On the other hand, one could argue that it's also in Apple's best interest to enforce scheduled hardware obsolescence so the company can generate revenue from new hardware sales.

Whereas Microsoft makes the operating system but not the hardware—and thus generates more profits by continuing to support very old PCs with each new version of Windows—Apple makes both the hardware and the operating system. At $29.99 per OS upgrade (or apparently $19.99 annually beginning with Mountain Lion), it's clear that Apple stands to make a lot more money by getting customers to buy a $1000+ Mac every 5 or 6 years (and perhaps a few OS upgrades in between) rather than merely sell them $100 worth of OS upgrades over the same time period.

And so with Mountain Lion, Apple has dropped a lot more hardware.  Every Mac made before mid-2007—and even some 2008 models—are no longer supported by Apple's latest desktop operating system.

So what can you do if your Mac is no longer supported?  I've written an in-depth article covering which models are supported by Mountain Lion, which Macs max out at Lion, and why Snow Leopard may no longer be completely safe to use—and what you can do if you're stuck with an unsupported Mac. Read the full article on The Mac Security Blog:

What to Do if Your Mac Can't Run Mountain Lion

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Monday, July 30, 2012

Windows and Snow Leopard: No More Safari Security Updates

To coincide with the release of Mac OS X v10.8 Mountain Lion, Apple also released the new Safari 6 Web browser (which comes with Mountain Lion) for OS X v10.7 Lion.

Not surprisingly, Apple did not release the new browser for Mac OS X v10.6 Snow Leopard, which was released 3 years prior to Mountain Lion and is now two major OS versions old.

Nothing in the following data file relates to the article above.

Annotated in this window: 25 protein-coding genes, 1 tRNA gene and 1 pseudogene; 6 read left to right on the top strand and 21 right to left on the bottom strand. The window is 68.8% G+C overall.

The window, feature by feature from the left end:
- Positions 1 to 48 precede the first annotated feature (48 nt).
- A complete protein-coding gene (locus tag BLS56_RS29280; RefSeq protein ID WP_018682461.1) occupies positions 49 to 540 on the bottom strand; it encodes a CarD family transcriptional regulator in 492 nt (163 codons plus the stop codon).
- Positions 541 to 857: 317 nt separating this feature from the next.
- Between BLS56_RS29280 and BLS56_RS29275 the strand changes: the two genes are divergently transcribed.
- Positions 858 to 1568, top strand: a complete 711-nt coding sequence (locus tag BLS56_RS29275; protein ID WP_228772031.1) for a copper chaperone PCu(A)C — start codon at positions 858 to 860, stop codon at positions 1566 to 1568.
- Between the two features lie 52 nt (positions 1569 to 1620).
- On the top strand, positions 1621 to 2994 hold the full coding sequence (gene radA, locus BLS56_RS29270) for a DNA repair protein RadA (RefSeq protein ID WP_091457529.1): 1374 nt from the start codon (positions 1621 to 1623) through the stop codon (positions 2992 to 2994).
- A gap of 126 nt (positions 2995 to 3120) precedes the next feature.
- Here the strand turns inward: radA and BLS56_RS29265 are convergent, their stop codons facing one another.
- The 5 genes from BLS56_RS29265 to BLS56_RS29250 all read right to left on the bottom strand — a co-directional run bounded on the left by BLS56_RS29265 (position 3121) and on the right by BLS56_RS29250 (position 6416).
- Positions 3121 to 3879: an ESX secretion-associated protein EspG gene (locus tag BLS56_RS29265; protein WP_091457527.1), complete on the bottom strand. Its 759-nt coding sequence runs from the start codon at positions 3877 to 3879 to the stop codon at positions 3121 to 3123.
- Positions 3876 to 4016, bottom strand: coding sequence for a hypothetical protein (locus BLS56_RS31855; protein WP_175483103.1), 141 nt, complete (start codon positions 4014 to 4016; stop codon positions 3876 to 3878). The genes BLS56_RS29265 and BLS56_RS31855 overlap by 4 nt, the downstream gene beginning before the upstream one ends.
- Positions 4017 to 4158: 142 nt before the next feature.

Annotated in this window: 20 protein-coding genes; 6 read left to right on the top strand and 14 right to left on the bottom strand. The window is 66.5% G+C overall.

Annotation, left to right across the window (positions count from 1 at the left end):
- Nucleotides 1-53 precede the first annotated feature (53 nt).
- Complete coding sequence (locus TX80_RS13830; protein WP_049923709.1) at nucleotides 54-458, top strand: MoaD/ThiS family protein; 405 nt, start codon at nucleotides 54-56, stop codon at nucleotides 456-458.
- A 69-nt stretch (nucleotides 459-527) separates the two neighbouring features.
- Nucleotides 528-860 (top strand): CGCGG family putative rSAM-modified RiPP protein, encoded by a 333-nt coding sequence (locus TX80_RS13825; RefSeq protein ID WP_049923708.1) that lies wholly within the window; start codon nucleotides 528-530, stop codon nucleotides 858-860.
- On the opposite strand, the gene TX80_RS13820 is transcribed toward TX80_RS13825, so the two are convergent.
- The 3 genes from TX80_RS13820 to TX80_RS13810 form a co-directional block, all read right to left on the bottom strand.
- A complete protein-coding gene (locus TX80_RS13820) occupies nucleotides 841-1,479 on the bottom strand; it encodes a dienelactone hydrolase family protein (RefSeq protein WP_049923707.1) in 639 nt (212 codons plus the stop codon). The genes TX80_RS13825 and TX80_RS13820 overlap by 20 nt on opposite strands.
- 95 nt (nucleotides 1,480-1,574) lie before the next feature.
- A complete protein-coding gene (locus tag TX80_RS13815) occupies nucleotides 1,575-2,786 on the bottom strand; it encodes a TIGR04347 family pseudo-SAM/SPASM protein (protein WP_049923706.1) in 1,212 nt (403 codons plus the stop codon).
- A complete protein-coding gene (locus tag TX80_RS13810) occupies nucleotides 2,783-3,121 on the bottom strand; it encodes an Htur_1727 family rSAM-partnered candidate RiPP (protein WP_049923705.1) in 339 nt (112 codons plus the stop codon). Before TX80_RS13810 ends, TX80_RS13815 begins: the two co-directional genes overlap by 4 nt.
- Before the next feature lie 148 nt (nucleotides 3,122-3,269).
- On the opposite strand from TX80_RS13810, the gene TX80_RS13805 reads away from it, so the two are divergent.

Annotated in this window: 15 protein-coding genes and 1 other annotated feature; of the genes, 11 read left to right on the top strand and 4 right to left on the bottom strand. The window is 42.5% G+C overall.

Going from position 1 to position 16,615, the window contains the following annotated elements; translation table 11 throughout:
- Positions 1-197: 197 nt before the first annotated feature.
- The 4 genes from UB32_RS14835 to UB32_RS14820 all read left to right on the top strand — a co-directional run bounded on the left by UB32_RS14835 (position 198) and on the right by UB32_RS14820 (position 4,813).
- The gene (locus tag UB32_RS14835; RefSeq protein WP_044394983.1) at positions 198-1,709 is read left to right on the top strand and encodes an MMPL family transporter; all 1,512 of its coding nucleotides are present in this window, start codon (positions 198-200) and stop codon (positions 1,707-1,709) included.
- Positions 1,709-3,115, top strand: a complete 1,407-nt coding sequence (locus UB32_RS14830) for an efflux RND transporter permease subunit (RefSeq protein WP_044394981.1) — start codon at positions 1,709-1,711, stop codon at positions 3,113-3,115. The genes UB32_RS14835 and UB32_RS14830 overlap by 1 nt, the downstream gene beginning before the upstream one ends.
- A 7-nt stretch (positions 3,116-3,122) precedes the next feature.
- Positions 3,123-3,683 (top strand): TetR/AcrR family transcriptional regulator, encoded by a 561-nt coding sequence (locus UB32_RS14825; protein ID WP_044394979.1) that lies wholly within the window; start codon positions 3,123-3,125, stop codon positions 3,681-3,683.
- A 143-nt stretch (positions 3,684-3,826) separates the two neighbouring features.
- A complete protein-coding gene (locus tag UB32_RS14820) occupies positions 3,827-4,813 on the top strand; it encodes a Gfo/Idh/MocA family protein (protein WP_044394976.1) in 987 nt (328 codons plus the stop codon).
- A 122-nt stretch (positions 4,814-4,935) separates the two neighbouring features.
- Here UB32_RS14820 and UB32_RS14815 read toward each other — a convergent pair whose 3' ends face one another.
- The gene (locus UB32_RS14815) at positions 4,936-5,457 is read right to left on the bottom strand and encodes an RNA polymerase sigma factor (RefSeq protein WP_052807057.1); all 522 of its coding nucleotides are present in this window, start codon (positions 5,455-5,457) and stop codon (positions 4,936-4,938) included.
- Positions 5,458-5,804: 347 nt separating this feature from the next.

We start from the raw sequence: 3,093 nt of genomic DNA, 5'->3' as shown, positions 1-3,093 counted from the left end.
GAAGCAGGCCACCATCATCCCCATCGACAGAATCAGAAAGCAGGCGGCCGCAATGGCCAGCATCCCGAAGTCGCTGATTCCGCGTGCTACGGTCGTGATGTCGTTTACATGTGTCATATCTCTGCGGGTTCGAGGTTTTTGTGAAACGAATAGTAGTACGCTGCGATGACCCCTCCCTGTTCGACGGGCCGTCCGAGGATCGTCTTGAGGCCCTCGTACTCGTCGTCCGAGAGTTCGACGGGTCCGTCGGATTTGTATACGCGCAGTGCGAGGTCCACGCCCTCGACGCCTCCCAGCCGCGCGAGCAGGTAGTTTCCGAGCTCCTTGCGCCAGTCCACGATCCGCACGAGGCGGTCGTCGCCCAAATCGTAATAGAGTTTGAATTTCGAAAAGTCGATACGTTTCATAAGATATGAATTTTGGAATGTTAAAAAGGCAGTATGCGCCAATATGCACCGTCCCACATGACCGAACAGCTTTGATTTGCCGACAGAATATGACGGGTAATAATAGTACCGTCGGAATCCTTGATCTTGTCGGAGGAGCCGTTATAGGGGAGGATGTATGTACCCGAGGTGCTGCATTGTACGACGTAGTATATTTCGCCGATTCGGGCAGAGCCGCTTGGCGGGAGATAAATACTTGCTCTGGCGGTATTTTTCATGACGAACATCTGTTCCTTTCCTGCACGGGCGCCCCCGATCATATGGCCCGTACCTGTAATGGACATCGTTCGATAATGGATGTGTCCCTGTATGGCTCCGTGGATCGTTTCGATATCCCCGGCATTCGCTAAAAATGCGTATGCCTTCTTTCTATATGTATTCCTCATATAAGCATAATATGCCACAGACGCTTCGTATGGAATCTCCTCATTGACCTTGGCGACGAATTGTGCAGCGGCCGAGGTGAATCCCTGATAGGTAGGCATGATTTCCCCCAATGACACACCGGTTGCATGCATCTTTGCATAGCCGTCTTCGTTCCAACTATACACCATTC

However, what is surprising is that Apple did not release the Safari update for Windows, either. Nor did Apple release a security-only patch for the Windows or Snow Leopard versions of Safari 5.1 to close the 121 security vulnerabilities fixed in Safari 6.0.

This means that anyone still using Safari on Windows or Snow Leopard is unknowingly leaving their system vulnerable to exploitation and infection.

Read the detailed article I wrote for Sophos Naked Security for more information:

Where are the Safari security updates for Windows and Snow Leopard? Users left exposed

UPDATE, 7 Jan 2013: Apple has since released Safari 6.0.1 and 6.0.2, patching an additional 63 vulnerabilities. No corresponding security updates have been released for the Windows or Snow Leopard versions of Safari.

See also Is Apple Still Releasing Snow Leopard Updates?

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Wednesday, July 25, 2012

Windows Malware Found in iOS App Store

Yes, you read that headline correctly.

Yesterday it was discovered that a Windows worm was embedded inside an iOS application. The app, called "Instaquotes-Quotes Cards for Instagram," was available in the iOS App Store from July 19 through July 24. It contained two infected files:


This is unlikely to have caused any actual harm to anyone's systems given that iPhones and iPads can't run Windows programs, and any Windows user who may have downloaded the infected iOS app would have had to manually extract an .exe file and consciously decide to run it on his or her PC.